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Saturday, April 21, 2012

Wandering the St. Petersburg Streets

First off, let me apologize for being so long between posts.  No good excuses, just the ones that everyone shares: life, busyness, laziness, etc.

That being said, I've decided to spend Saturday morning catching up on some of my blogging and to get some of the information about and inspiration of St. Petersburg on paper before it fades completely away.  So here goes!

Like many tourists we spent most of our time within the inner rings of the city, that is, the part that was really developed by Peter the Great and his immediate successors.  Being someone who HAS to have a visual to make sense of any city, here's Lonely Planet's simplified map of the heart of St. Petersburg. (The Grand Hotel, GHE, is at the "r" in "Nevsky pr.")  For us foreign tourist types, one of the things that makes this part of the city so impressive is its relative architectural uniformity.  It's a beautiful city in part because the extremely powerful, absolutist rulers of Russia were able to make it a political and social necessity for their nobility and bureaucracy to build palaces there, and once the Russian nobility started building, with their enormous wealth, the city just took off.  In other words, St. Petersburg is filled with 18th- and early 19th-century palaces, and even the buildings between the palaces share the architectural style in the city center.  As a planned imperial city, it's really quite striking.

When you walk out of the Grand Hotel on of the many impressive and nearby sights is the tower marking the seat of the Duma, that is, the town administration.  If you look to the left, you'll see this other building--today I think it's part of a series of stores--modeled on a Grecian temple.  I must admit that one of the things that amused me was the number of buildings in St Petersburg that were modeled on famous buildings elsewhere.  While I realize that much 18th- & 19th-century architecture was derivative, as you'll see, there's a difference between derivative and a copy.  You'll see what I mean when we get to the mini-St. Peters.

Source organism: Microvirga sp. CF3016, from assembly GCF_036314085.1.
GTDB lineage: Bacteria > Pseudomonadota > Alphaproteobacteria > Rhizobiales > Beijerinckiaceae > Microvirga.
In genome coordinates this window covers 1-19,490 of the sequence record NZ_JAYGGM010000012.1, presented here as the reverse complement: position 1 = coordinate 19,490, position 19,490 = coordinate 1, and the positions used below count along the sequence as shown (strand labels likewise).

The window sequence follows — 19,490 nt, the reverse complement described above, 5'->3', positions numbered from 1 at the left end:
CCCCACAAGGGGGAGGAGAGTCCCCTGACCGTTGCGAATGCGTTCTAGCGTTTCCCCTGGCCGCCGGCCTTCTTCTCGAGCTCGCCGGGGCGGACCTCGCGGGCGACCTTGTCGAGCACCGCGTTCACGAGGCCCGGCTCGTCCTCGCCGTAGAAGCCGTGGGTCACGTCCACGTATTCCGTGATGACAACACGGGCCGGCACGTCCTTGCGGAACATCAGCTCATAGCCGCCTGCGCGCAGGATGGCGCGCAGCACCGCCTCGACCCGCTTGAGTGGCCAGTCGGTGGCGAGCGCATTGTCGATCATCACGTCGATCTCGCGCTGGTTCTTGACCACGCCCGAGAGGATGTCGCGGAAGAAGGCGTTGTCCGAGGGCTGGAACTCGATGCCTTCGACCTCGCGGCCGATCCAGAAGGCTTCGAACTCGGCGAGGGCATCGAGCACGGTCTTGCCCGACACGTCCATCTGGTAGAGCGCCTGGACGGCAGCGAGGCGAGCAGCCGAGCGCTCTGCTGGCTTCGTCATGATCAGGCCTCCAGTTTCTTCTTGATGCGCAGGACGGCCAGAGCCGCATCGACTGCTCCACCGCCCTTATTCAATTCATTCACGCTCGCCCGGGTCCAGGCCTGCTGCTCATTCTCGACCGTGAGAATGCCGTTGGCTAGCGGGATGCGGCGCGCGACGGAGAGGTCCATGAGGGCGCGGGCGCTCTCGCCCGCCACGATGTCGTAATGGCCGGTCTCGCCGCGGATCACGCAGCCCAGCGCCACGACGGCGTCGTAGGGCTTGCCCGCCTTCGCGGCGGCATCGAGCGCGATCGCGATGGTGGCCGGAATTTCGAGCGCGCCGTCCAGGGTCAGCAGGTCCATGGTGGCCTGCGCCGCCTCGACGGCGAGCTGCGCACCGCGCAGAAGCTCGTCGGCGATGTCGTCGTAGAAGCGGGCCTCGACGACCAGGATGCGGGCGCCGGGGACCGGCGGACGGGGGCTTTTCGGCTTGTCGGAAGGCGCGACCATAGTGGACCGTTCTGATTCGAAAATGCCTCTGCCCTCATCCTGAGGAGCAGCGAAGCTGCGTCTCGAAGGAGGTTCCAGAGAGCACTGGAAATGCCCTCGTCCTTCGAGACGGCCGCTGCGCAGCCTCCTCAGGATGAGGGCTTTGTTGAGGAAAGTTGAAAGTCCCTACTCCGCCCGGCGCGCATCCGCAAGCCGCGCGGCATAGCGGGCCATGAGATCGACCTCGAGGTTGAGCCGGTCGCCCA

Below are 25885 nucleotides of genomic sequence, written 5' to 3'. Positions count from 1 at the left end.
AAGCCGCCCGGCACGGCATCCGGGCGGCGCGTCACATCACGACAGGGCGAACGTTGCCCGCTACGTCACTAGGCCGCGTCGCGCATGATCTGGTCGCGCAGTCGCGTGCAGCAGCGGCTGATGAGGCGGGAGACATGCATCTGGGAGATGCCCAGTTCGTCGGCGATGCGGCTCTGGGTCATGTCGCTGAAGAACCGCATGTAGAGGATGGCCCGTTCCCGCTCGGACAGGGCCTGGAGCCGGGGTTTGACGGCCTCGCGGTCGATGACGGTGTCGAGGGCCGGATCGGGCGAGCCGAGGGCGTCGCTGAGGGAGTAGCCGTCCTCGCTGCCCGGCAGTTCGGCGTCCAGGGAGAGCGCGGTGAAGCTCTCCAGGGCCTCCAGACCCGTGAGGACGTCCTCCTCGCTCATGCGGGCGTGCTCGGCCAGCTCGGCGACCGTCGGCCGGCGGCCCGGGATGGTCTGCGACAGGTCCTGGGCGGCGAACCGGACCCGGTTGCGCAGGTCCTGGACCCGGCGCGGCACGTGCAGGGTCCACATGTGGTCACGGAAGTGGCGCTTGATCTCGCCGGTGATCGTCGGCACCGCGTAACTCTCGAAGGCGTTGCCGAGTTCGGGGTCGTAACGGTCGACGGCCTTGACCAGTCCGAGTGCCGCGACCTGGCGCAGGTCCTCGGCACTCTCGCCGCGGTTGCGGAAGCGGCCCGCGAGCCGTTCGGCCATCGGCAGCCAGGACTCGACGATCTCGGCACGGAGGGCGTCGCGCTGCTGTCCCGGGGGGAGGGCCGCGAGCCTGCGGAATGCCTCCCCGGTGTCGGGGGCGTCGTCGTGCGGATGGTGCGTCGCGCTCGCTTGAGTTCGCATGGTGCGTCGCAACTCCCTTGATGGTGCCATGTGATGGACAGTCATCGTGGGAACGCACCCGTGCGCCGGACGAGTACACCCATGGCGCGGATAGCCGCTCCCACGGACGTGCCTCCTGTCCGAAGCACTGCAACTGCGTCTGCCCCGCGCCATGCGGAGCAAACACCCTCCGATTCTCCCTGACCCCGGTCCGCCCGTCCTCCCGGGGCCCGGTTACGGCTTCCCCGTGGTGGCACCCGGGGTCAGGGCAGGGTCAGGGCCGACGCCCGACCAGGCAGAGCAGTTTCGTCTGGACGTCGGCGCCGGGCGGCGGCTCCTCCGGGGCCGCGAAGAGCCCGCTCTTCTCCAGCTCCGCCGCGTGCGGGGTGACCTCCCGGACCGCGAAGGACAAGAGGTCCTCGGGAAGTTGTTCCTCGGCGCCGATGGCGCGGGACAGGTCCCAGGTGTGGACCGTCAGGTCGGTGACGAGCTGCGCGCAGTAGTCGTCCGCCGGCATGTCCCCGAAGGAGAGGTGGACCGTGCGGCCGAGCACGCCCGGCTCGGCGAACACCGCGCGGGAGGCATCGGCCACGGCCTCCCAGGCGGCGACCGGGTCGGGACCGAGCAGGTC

This is one of the many palaces lining Nevsky Prospekt, which is today one of the main and more fashionable streets in St. Petersburg.  While I'm probably wrong about this, to me, it really seems like a "typical" St. Petersburg palace: imposing facade with high windows (that is, it can be defended if necessary), neoclassical style with perhaps just a bit too much gingerbread to make it truly neoclassical, and this amazing pastel color.  The colors, in particular, really surprised me, although they shouldn't: I mean, the Romans painted their buildings and I'm always telling my students how the "simple" interiors of Gothic cathedrals were riots of color in the past--we just seeing their structure, their bones, if you will.  Still, it's funny to see your words in practice.  And I just don't get the pastel fetish.

On our first full day there, Jaime and I went for a long walk down Nevsky Prospekt, around and past the winter palace, out to the Peter and Paul Fortress (across the river), through the Fortress to its far (left-hand) end, across two bridges alongside the naval school and Botanical Gardens, and meandering back towards the GHE on Nevsky.  It took about 3 hours in weather in the teens, but since we were decently dressed and it was sunny, it only felt that bad the last 1/4 mile.  I mention this because you'll see snow in most of the pictures.  Those were the ones Jaime took and reflect how it really looked when we were there.  Don't I plan things well, traveling with people who are both good at and like to take pictures? :-)

Just down Nevsky Prospekt from where we were staying (towards the Neva river) was the Griboyedova canal, one of 3 main, semi-circular canals that mark the old part of the city.  Like Venice, St. Petersburg was built on a marsh for military purposes, so it has tons of waterways running through it, all designed to control overflow.  Unlike Venice, these canals freeze in the winter.  No night-time canal tours for us!

In the distance is a famous sight that we walked past almost everyday: the Church of the Spilled Blood.  (It was named because Czar Alexander II was assassinated here, and the church was meant to honor him.)  It's an amazing confection in blues and gold with, not surprisingly, imperial eagles everywhere.  More specific pictures are coming in a later post; Jaime had a field day with the details and the lighting, like any photographer would!

Here's a picture from a few days later when it was brighter.  Even this doesn't give you a sense of the detail and glitter in this amazing church.